EC: It’s a lot of fun. I love the rawness of Phillip’s project.

PhillPhillcom: The iTunes Session, which you recorded with Phillip last year, is a fans’ favourite; it captures your collaboration with Phillip really well. How was it recording that?

EC: A lot of fun. Very spontaneous. We went in there for a very short amount of time and came out with something I think we are both proud of.

PhillPhillcom: You also got to play on Phillip’s new album Behind The Light. There are so many beautiful guitar moments on this album. Do you have any particular songs from Behind The Light that you loved working on?

EC: “Face” was really cool. I love the writing he did and it’s very minimal live arrangement. There were lots of others I enjoyed a lot- “Fly,” “Trigger,” “Raging Fire” to name a few.

PhillPhillcom: You are setting up to go on tour with Phillip very soon. What are some of your favourite cities or venues to play in?

EC: Vancouver tonight! Austin, Rio, Quebec City, Red Rocks in Colorado, Bay Area, Paris, Amsterdam, I love everywhere I go!!

PhillPhillcom: You have played hundreds of shows through your career, both with Phillip and many other musicians. Do you have any really memorable or favourite performance from past tours?

EC: River Plate stadium in Buenos Aires, Paris with Stevie Wonder, Glastonbury Festival, Bonnaroo, Red Rocks with Phillip, the White House, A Capitol Fourth.

PhillPhillcom: What band or musicians are you into right now that you can’t stop listening to on your iPod?

EC: Radiohead right now as I write this.

PhillPhillcom: The world is ending, you have to save three albums that, if you survive, you will have to live with for the rest of your life. Which ones do you take with you?

EC: Axis: Bold as Love-Jimi Hendrix, Songs in the Key of Life-Stevie Wonder, Abbey Road-The Beatles.

PhillPhillcom: Finally, Errol Cooney in one word:

EC: Sleepy.

Behind The Cover-Exclusive Interview With Behind The Light Designer Rob Carmichael

From optical illusions, to beautiful photo manipulations, to intricate and carefully crafted designs, Artist/Designer Rob Carmichael’s work cannot really be categorized as mainstream. Owner of LA/NY based SEEN Studio and main collaborator with indie band Animal Collective, Carmichael’s designs and album covers trick the eye and engage your mind. Phillip Phillips’ cover art for upcoming sophomore album Behind The Light, designed by Carmichael, is no exception. With its deep colours and multi-layered textures, it seems to point to a new, bolder, more complex direction for Phillip’s music. PhillPhillcom had the great pleasure to talk to Rob Carmichael recently about his work on Behind The Light, the process and inspiration behind his designs and the current state of album cover art. Read our conversation below.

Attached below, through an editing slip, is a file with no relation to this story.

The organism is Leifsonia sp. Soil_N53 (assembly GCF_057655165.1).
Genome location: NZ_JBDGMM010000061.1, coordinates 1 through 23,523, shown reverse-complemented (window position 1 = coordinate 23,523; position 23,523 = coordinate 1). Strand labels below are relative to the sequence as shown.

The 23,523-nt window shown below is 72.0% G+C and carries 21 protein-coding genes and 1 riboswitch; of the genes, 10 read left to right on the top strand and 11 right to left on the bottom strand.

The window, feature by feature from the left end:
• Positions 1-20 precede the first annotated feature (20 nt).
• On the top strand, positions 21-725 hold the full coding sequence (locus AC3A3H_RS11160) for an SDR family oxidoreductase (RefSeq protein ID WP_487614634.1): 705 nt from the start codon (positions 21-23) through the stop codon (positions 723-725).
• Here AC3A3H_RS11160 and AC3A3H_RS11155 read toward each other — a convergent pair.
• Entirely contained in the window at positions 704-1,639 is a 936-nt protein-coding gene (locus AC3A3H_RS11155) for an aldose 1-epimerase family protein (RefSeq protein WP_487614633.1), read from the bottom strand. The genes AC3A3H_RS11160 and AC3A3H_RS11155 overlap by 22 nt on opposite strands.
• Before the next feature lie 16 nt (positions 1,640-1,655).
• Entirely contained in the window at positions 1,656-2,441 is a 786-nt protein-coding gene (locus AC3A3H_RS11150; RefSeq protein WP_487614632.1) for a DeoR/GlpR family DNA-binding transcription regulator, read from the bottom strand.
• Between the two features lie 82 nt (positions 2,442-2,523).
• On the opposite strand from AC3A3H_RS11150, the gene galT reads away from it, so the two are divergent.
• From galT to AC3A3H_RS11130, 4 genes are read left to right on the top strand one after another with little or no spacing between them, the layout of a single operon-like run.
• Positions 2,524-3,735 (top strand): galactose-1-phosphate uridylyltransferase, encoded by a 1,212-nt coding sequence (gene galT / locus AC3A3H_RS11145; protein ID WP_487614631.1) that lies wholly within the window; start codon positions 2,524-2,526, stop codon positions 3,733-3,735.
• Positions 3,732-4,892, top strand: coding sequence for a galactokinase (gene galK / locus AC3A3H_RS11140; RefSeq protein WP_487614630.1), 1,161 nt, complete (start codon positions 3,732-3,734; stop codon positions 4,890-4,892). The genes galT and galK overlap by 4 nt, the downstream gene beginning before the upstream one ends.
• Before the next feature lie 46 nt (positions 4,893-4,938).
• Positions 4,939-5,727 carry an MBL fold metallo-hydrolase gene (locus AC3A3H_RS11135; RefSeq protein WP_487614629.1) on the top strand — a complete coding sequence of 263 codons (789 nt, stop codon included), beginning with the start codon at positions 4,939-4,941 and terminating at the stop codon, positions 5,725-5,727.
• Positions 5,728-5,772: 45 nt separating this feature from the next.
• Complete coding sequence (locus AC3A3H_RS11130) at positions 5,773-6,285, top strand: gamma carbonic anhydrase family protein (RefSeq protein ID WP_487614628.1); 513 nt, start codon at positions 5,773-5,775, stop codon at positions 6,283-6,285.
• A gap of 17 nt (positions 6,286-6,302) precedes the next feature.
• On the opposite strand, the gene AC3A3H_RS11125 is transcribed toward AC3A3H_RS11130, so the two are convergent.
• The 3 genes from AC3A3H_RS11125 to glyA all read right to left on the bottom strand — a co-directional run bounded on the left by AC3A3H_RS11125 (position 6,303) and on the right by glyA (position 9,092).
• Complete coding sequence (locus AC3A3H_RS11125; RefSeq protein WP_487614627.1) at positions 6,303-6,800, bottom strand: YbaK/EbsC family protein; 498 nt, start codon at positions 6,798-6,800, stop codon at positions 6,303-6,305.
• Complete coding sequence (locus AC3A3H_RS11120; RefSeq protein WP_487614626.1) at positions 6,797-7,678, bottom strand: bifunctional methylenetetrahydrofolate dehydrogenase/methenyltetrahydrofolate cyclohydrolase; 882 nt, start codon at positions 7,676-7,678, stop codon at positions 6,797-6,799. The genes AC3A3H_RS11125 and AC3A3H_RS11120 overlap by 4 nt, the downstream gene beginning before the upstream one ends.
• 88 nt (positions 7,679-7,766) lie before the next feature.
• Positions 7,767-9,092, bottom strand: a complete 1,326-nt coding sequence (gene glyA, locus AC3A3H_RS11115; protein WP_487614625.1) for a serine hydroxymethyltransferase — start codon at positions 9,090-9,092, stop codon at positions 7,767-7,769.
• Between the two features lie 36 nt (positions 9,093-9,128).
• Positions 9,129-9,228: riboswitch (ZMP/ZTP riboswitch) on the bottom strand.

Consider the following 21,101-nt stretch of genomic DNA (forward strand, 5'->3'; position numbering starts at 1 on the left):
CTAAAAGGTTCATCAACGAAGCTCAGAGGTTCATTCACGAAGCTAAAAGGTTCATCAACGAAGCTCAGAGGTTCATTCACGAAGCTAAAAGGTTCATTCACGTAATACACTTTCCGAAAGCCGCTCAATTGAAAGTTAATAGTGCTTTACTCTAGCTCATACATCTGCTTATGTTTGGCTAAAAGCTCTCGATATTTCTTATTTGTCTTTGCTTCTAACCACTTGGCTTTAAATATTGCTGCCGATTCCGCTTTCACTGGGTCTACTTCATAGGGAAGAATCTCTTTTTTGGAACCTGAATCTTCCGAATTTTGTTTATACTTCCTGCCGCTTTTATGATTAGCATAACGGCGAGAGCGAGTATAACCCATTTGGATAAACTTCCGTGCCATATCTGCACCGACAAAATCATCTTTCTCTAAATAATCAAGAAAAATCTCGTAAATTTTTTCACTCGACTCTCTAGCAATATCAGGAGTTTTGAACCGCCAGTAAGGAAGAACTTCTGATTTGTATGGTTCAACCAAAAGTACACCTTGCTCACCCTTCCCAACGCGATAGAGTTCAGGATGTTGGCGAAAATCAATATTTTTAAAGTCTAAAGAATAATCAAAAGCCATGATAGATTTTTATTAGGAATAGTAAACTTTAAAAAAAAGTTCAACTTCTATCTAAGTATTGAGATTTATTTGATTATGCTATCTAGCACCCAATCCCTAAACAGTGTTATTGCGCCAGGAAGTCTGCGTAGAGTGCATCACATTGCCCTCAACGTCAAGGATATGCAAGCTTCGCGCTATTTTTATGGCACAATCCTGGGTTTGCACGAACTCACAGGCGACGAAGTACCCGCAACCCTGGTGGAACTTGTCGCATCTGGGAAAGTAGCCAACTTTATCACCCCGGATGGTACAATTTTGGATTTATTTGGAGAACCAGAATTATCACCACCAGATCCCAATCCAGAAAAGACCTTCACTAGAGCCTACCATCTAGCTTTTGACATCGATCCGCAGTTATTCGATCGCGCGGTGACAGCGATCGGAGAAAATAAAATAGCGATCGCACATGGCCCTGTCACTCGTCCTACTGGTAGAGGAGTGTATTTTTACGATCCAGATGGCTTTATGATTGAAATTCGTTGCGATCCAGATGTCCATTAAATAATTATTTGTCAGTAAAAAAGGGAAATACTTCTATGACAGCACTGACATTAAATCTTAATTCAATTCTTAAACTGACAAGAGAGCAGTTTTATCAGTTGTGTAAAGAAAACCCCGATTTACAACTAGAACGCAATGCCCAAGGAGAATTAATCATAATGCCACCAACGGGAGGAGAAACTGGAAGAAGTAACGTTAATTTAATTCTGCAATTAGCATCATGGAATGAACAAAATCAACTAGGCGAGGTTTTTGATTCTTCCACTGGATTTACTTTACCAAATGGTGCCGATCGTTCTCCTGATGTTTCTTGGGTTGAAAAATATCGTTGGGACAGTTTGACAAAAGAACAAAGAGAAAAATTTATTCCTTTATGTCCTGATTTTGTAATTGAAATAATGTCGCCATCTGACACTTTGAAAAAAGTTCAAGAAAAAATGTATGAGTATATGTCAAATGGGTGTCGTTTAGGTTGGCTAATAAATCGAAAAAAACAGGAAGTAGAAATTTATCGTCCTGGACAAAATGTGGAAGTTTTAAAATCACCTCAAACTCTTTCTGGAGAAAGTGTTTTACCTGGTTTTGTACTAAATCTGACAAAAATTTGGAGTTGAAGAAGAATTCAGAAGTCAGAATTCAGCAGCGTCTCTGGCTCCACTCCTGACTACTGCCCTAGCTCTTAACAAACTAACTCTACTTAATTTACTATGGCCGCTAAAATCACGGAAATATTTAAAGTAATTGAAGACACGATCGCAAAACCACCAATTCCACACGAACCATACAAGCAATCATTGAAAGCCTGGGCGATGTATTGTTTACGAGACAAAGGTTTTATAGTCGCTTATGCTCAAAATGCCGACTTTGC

PhillPhillcom: You have worked with many musicians in the past through your work at SEEN, and also through your former record label Catsup Plate. How do you approach the process of designing an album cover and how much does the music play a role in that process?

Rob Carmichael: Well, I always say that I only hear the music about half the time. A lot of times the musicians are still working on the music, or it’s being mastered, or is just not ready yet. So a lot of times I don’t hear the actual music, which is interesting and something a lot of people are surprised to hear. But usually, the process for me is more talking with the musician and trying to see what they think the music is about. Because music is pretty open-ended, so what I think it sounds like and what the artist thinks it sounds like can often be very different. So I find that talking about what they feel is going on is actually the best place to start and even more important than hearing the music.

PhillPhillcom: How did you get to work with Phillip? Did you know his music beforehand or was “Raging Fire” and Behind The Light your first contact with his music?

RC: I didn’t actually follow American Idol that closely–I knew a little bit of the story. I knew some of the bigger singles from the last album because they were everywhere, but I wasn’t super familiar. I have a place that represents me for design work called Probation–they are based in London but they do a lot of work here in the States. They had gotten my portfolio to Interscope and Phillip wanted something different from what had happened before–he didn’t just want a pretty picture of him with type and just call it good–He wanted something a little bit more, and I guess he saw what I did and was interested. But I didn’t have any contact with him until a little bit later in the process.

PhillPhillcom: So how did you get the briefing? Did you have a chance to meet with Phillip to discuss ideas about the design a little bit more?

RC: Initially we worked on a song that did not actually come out [called] “Midnight Sun.” I worked on that first and I heard a very rough [version]. I went for a meeting in LA and Phillip was still in New York working on it and I heard the work in progress at his management company’s office, just to get the feel. But I only heard it once (laughs) and I tried to keep it in mind as best possible. [So] when I was working on “Midnight Sun,” they gave me a bunch of photos of him and they said, “We want you to take this kind of far out.” I said, “OK.” And I’m thinking, “This is American Idol, there is a lot of money at stake, they can’t really mean that” (laughs). So I went back and I did some stuff that I thought was pretty far out there and I sent it in and Phillip and his people said, “No, we thought you were really going to bring this.” Which is funny because a lot of the really out there indie bands that I work with would have been a bit uncomfortable with the stuff I initially sent to Phillip. [But] he and his people were really adventurous and they literally said to push it more, so I said, “There is not going to be much Phillip left if I push it more” and they said, “Great, yes, do it!”  In the end, there is Phillip on all the stuff but it’s just different from what I thought they wanted initially.